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About 200 years ago,
Napoleon famously warned ...
He said, "Let China sleep,
for when she wakes,
she will shake the world."
Despite this early warning,
the West chose to go to sleep
at precisely the moment when China and India
and the rest of Asia woke up.
Why did this happen?
I'm here to address this great mystery.
Now what do I mean when I say the West chose to go to sleep?
Here I'm referring to the failure of the West
to react intelligently and thoughtfully
to a new world environment that's obviously been created
by the return of Asia.
As a friend of the West I feel anguished by this,
so my goal to today is to try to help the West.
But I have to begin the story first
by talking about how the West actually woke up the rest of the world.
Look at chart one.
From the year one through the year 1820,
the two largest economies of the world were always those of China and India.
So it's only in the last 200 years that Europe took off,
followed by North America.
So the past 200 years of world history
have therefore been a major historical aberration.
All aberrations come to a natural end
and this is what we are seeing.
And if you look at chart two,
you'll see how quickly and how forcefully
China and India are coming back.
The big question is:
Who woke up China and India?
The only honest answer to this question is that it was Western civilization
that did so.
We all know that the West was the first to successfully modernize,
transform itself;
initially it used its power to colonize and dominate the world.
But over time, it shared the gifts of Western wisdom
with the rest of the world.
Let me add here that I have personally benefited
from the sharing of Western wisdom.
When I was born in Singapore,
which was then a poor British colony,
in 1948,
I experienced, like three-quarters of humanity then,
extreme poverty.
Indeed, on the first day when I went to school
at the age of six,
I was put in a special feeding program
because I was technically undernourished.
Now as you can see I'm overnourished.
(Laughter)
But the greatest gift I got was that of Western education.
Now since I've personally traveled this journey
from third world poverty to a comfortable middle-class existence,
I can speak with great conviction about the impact of Western wisdom
and the sharing of Western wisdom with the world.
And one particular gift that the West shared
was the art of reasoning.
Now reasoning was not invented by the West.
It's inherent in all cultures and civilizations.
Amartya Sen has described how deeply embedded it is in Indian civilization.
Yet there's also no doubt
that it was the West that carried the art of reasoning
to a much higher level.
And through the Scientific Revolution,
the Enlightenment,
the Industrial Revolution,
the West really raised it forcefully,
and equally importantly used this,
applied it to solve many major practical problems.
And the West then shared this art of applied reasoning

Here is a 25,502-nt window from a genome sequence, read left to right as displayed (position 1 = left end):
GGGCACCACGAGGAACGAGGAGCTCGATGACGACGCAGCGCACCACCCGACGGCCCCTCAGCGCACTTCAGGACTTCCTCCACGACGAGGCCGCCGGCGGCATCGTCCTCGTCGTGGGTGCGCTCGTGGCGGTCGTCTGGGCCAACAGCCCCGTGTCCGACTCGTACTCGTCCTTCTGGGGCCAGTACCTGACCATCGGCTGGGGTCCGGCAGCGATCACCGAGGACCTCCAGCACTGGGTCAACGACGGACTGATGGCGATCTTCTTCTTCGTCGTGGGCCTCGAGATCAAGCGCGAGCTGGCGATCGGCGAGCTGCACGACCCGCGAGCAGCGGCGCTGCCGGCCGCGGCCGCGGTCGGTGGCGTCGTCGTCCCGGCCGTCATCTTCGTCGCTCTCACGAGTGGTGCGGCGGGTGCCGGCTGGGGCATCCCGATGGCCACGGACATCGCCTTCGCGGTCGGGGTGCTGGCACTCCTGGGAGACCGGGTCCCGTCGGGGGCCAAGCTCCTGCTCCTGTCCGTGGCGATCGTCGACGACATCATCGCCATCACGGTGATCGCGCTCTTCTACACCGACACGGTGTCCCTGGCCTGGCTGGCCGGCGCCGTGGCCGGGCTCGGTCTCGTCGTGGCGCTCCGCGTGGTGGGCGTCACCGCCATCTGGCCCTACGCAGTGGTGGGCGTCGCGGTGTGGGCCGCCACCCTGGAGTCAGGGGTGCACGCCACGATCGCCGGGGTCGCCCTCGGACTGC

with the rest of the world,
and I can tell you that it led
to what I call three silent revolutions.
And as an Asian,
I can describe how these silent revolutions transformed Asia.
The first revolution was in economics.
The main reason why so many Asian economies,
including the communist societies of China and Vietnam,
have performed so spectacularly well in economic development,
is because they finally understood, absorbed and are implementing
free market economics --
a gift from the West.
Adam Smith was right.
If you let markets decide,
productivity goes up.
The second gift was psychological.
Here too I can speak from personal experience.
When I was young,
my mother and her generation believed
that life was determined by fate.
You couldn't do anything about it.
My generation
and the generation of Asians after me,
believe that we can take charge
and we can improve our lives.
And this may explain, for example,
the spike of entrepreneurship you see all throughout Asia today.
And if you travel through Asia today,
you will also see the results of the third revolution:
the revolution of good governance.
Now as a result of good governance --
travel in Asia,
you see better health care,
better education,
better infrastructure,
better public policies.
It's a different world.
Now having transformed the world
through the sharing of Western wisdom with the rest of the world,
the logical and rational response of the West should have been
to say, "Hey, we have to adjust and adapt to this new world."
Instead, the West chose to go to sleep.
Why did it happen?
I believe it happened
because the West became distracted with two major events.
The first event was the end of the Cold War.
Yes, the end of the Cold War was a great victory.
The West defeated the mighty Soviet Union without firing a shot.
Amazing.
But you know, when you have a great victory like this,
it also leads to arrogance and hubris.
And this hubris was best captured in a very famous essay
by Francis Fukuyama
called "The End of History?"
Now, Fukuyama was putting across a very sophisticated message,
but all that the West heard from this essay
was that we, the liberal democracies,
we have succeeded,
we don't have to change,
we don't have to adapt,
it's only the rest of the world that has to change and adapt.
Unfortunately, like a dangerous opiate,
this essay did a lot of brain damage to the West
because it put them to sleep
just at precisely the moment when China and India were waking up
and the West didn't adjust and adapt.
The second major event was 9/11,
which happened in 2001.
And as we know, 9/11 caused a lot of shock and grief.
I personally experienced the shock and grief
because I was in Manhattan when 9/11 happened.
9/11 also generated a lot of anger,
and in this anger, the United States decided to invade Afghanistan
and later, Iraq.
And unfortunately,
partly as a result of this anger,